Are exergames exercise? A scoping review of the short-term effects of exertion games

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Marshall, Joe
Linehan, Conor
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Institute of Electrical and Electronics Engineers (IEEE)
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Background: Exertion games are video games that require exercise. They are widely presented as health interventions, to encourage sedentary populations to take exercise at levels recommended by health professionals. Objectives: We consider whether games encourage acute exercise at levels sufficient to engender exercise-related health benefits, and in what conditions that occurs. Methods: In this article, we performed a scoping review of empirical research that examines whether exertion game play engenders exercise, searching Google Scholar, Scopus, and PubMed. Results: From 3171 search records, we found 243 studies of acute short-term exercise in games. While some observed moderate levels of exertion, players of many games fail to meet recommended levels. Few games encouraged vigorous levels seen in sports. Variation in results for games across different studies suggests that exertion motivation is highly dependent on nongame contextual factors. There is evidence games make exercise more enjoyable or reduce perceived exertion, but many studies suffer the methodological problem of comparison with boring control conditions. Conclusions: Exergames have only been found comparable to exercise such as walking, jogging, and dancing under very specific circumstances. To improve evidence for games as exercise interventions, we must improve study designs and focus on understanding better the circumstances likely to bring about genuine exergame exercise.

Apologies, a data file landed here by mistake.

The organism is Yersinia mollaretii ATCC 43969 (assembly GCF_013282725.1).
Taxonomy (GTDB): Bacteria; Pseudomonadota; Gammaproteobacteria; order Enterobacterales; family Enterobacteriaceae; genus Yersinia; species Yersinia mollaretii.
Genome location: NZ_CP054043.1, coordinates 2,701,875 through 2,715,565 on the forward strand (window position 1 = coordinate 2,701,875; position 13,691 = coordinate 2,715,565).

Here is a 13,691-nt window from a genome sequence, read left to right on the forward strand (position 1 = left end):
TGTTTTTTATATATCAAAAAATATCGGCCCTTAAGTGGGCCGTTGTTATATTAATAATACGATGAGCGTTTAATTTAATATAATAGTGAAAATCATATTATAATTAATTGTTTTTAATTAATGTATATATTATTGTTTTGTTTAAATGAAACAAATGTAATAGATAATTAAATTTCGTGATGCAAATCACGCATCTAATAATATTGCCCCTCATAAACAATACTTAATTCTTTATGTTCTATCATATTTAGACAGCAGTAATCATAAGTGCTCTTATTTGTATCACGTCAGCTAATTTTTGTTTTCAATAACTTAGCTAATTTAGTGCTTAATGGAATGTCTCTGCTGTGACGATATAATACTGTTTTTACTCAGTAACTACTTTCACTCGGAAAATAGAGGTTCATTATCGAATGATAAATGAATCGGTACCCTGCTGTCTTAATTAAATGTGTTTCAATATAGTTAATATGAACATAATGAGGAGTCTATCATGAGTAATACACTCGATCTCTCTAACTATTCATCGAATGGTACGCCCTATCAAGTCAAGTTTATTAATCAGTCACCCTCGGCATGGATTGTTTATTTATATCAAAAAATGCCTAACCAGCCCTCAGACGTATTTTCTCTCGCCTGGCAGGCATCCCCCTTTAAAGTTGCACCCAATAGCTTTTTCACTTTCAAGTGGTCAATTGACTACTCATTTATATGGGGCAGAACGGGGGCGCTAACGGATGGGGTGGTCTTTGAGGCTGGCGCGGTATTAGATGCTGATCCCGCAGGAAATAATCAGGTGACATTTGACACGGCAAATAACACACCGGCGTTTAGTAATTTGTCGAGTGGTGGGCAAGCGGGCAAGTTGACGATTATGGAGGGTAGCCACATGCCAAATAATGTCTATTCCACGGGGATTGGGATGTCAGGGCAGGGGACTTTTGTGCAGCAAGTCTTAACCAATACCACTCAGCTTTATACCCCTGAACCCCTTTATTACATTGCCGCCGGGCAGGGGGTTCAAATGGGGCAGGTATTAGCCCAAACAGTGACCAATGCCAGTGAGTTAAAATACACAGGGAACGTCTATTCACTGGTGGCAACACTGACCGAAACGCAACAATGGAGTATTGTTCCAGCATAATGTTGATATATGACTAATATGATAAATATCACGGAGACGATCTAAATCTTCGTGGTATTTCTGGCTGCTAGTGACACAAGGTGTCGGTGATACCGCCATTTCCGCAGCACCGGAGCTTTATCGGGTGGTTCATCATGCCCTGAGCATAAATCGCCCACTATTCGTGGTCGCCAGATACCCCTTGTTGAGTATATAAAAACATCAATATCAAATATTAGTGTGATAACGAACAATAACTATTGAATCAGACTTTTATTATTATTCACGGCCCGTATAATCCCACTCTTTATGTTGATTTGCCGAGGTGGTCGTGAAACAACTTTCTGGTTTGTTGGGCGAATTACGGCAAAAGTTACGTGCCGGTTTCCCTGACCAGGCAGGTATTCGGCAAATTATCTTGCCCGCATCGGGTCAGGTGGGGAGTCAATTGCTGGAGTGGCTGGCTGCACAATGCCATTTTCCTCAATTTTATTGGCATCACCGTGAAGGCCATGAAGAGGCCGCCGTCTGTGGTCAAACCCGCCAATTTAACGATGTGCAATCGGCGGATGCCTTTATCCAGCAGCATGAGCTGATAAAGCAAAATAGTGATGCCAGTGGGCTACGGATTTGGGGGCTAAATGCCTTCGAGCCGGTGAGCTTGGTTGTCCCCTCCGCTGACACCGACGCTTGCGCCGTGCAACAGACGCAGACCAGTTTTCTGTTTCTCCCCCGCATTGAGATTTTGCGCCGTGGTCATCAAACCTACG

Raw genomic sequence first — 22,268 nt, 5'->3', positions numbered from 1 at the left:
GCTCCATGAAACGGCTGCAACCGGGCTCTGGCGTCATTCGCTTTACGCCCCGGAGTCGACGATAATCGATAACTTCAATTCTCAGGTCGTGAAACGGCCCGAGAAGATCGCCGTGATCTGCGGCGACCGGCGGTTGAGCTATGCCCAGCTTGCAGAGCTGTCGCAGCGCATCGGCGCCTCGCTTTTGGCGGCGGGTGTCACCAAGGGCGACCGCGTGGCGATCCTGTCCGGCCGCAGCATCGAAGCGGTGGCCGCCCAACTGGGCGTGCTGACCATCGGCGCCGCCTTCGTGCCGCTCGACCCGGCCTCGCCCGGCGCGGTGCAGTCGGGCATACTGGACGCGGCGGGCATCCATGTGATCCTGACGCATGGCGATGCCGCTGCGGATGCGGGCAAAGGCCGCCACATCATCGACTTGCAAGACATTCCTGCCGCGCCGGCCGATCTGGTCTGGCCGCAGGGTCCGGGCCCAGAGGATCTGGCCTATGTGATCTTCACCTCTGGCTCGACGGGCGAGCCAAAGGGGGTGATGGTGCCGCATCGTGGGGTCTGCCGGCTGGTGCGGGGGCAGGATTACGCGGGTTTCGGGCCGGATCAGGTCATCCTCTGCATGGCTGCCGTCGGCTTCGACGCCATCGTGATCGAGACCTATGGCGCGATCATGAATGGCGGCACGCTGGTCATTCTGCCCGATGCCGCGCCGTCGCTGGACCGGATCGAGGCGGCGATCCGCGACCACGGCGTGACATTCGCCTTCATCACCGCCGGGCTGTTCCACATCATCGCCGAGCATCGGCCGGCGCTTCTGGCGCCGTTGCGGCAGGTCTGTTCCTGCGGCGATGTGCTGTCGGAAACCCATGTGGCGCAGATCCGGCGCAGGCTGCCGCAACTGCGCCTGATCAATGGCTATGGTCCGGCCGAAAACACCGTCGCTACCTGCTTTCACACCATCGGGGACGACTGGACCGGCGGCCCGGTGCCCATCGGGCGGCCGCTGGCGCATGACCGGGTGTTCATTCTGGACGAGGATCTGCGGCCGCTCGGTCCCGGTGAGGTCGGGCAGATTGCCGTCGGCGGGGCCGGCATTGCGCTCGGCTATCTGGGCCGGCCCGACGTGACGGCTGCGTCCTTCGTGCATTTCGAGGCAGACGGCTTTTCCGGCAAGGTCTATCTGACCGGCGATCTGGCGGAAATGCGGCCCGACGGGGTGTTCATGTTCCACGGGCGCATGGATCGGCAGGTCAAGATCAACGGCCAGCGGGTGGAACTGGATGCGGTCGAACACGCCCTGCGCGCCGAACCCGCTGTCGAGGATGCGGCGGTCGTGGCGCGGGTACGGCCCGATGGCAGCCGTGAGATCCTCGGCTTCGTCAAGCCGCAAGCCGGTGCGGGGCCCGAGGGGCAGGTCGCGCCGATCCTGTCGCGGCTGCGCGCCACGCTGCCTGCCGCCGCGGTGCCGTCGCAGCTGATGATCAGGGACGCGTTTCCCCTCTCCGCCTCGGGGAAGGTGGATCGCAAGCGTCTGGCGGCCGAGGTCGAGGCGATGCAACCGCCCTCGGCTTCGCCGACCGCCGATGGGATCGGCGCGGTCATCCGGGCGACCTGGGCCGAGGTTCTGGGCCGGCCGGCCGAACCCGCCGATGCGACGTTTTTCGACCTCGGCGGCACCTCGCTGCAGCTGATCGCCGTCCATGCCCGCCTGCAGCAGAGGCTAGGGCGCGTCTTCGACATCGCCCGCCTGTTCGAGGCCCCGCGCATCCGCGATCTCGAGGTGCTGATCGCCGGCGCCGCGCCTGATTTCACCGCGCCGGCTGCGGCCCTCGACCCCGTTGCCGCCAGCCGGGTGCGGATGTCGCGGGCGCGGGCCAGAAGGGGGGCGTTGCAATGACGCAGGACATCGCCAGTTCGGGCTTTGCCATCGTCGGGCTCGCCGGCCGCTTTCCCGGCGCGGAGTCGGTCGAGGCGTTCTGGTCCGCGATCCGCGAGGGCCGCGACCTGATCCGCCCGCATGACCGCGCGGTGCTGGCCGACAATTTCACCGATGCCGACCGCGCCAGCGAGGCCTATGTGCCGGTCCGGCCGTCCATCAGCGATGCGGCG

Exercise , Exergame , Exertion game
Marshall, J. and Linehan, C. (2021) 'Are exergames exercise? A scoping review of the short-term effects of exertion games', IEEE Transactions on Games, 13(2), pp. 160-169. doi: 10.1109/TG.2020.2995370
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